Saturday, October 08, 2005

Dynamics of Temptation, Part Three

For this final installment of the series on temptation, I will work with the fine book of Fr Livio Fanzaga, called The Deceiver, which I recommend for more careful and detailed study. I can only hit a few highlights here.

The title of the book really says it all, for temptation is about deception. That’s something that seems hard to sink into our souls, even though we may give intellectual assent to it. Realizing clearly, however, that those suggestions to sin, which make it seem good or desirable, are deceptive, false, misleading, and even destructive, anyone with an ounce of common sense simply wouldn’t follow them. But all too often we do anyway, to our subsequent shame and dismay.

The devil deceived Eve by presenting something evil in the guise of good, but rather than obeying the simple and clear command of God, she chose to do things the devil’s way and brought disaster on herself and on all subsequent human generations. After she went for the bait, and her husband followed suit, Scripture says that “their eyes were opened,” and they realized that they were naked, that is, they felt shame, which they had never felt before, and they were compelled to hide from the Lord. This is what happens (if our conscience still works) when we sin. We fall for the deception, and then our eyes are opened, that is, we realize the guilt of our sin and we feel it. Illusion is followed by disillusion, says Fr Fanzaga. It is imperative that we learn from our mistakes, recognize the strategies of the demons, and thus successfully ward off future attacks, unmask future deceptions. Pray to see things as they truly are.

We have to realize something about the one who is suggesting to us things contrary to God’s will, but which seem good or beneficial to us: he hates us. Stop and think—if someone who hates you furiously and is bent on your eternal suffering offers you something and says it’s good, the overwhelming odds are he’s lying through his fangs and you will experience quite the opposite of what he promises. He laughs us to scorn as we fall for his lies and think that a sinful life will bring us happiness. “Behind the false light of an immoral life is hidden the sarcastic smile of the [devil]. Evil promises but does not fulfill.” Once we fall into sin, there are two, and only two, options: repentance or punishment. Either we turn back to God and are restored to his grace, or we remain turned away and receive just retribution for our sins.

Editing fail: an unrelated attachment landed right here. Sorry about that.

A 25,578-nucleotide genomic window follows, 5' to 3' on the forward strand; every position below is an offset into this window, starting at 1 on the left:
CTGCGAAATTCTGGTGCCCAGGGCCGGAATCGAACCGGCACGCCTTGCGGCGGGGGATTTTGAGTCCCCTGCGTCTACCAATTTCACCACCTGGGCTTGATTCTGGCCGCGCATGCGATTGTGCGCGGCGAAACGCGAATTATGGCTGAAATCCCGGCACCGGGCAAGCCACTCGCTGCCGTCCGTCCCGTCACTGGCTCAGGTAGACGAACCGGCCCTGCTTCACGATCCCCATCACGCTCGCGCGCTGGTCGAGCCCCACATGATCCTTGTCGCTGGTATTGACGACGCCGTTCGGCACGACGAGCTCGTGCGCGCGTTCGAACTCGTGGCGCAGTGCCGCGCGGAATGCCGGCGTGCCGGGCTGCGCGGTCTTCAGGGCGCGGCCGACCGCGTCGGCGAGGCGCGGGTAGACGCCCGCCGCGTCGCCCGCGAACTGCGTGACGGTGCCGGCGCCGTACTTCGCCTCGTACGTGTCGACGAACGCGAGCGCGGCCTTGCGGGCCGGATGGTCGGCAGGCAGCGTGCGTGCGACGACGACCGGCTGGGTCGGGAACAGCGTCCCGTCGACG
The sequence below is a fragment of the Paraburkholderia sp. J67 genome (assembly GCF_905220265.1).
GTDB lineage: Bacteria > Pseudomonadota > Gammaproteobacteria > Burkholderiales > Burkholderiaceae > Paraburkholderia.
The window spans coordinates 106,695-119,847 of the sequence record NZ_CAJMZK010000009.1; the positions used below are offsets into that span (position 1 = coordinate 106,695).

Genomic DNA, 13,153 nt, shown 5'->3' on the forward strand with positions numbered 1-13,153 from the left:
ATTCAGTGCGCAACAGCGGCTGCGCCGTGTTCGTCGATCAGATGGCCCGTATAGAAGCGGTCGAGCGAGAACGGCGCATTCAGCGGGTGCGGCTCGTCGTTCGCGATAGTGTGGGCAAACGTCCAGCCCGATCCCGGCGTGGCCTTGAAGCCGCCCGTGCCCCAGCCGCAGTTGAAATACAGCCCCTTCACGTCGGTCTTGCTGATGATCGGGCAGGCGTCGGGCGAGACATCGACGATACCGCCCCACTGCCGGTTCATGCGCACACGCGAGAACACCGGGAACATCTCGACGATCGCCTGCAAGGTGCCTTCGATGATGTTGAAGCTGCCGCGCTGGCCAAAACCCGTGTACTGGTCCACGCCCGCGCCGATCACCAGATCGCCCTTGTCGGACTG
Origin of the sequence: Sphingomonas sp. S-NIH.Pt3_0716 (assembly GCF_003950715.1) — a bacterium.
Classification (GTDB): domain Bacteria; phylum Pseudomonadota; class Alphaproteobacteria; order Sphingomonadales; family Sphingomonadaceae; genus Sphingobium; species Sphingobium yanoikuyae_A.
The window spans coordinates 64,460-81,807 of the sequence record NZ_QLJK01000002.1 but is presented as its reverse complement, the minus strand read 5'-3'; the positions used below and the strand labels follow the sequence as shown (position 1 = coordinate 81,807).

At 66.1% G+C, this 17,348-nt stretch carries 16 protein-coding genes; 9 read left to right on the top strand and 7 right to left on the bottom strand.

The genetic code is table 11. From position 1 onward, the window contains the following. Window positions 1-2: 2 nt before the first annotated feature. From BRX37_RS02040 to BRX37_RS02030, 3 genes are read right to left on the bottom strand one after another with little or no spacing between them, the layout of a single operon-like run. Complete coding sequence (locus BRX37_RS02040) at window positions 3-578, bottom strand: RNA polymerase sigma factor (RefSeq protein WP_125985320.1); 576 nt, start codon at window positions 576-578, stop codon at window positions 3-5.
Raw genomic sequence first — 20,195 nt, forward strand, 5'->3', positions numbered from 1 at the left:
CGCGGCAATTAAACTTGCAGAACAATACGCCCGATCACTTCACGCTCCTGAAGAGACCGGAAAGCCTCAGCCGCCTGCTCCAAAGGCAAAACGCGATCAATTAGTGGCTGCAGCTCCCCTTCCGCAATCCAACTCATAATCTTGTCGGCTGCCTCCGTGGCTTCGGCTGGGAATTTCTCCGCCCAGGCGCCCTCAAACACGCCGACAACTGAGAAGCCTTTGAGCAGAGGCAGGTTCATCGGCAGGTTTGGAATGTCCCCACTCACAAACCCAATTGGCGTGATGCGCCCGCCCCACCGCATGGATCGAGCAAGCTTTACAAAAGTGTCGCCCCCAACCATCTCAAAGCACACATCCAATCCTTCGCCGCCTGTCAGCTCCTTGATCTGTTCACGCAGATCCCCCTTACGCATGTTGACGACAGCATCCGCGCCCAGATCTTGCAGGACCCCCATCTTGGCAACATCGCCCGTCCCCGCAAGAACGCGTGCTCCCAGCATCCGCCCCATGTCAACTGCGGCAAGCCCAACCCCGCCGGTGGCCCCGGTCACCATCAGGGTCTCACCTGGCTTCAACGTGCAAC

Our spiritual fortitude must come from prayer, the sacraments, and the “sword of the Spirit, which is the word of God” (Ephesians 6:17). The best defense against temptation is a holy life. Demons study us and discover our weaknesses, chinks in the armor, and Achilles’ heels. Through the spiritual means the Church supplies we need to close every access point so that evil finds no welcome within us, no unguarded portal. We also need to practice what Fr Fanzaga calls the “exorcism of mortification.” That is, our self-denial and penance also strengthen us and keep us well-disciplined, as we mentioned in the first part of this series. But if it is true that self-discipline and mortification help keep the devil away, it is also true that a lack of these will invite the devil in. Attachments, obsessive anxieties, complaining, immodesty, white lies, gossip, little infidelities, unchaste thoughts, words, or looks, etc, all create fertile ground for temptation to end in sin. The bloated, drunk, or lazy soldier is easy meat for the unsleeping enemy warrior, who overcomes him with little resistance.

In the final analysis, if your fervent desire is to please God in all things, and you make use of the means He offers for that purpose, you will be well-protected against the wiles of the devil. It doesn’t mean that you’ll never have a weak or wavering moment, or that you’ll never commit even a small sin again, but it does mean that you will be walking in the Spirit—you will not be a slave to sin and you will be able to recognize and reject the lies of the deceiver. Never forget that Jesus Christ has definitively disarmed the devil and sealed his fate by dying on the Cross and rising from the dead. He surrounds us with grace as with a shield. The risen Lord has given us his Spirit to continue his work of preaching the Gospel, casting out demons, and leading souls to Paradise. In Him we have the victory, and He does not forsake those who trust in Him.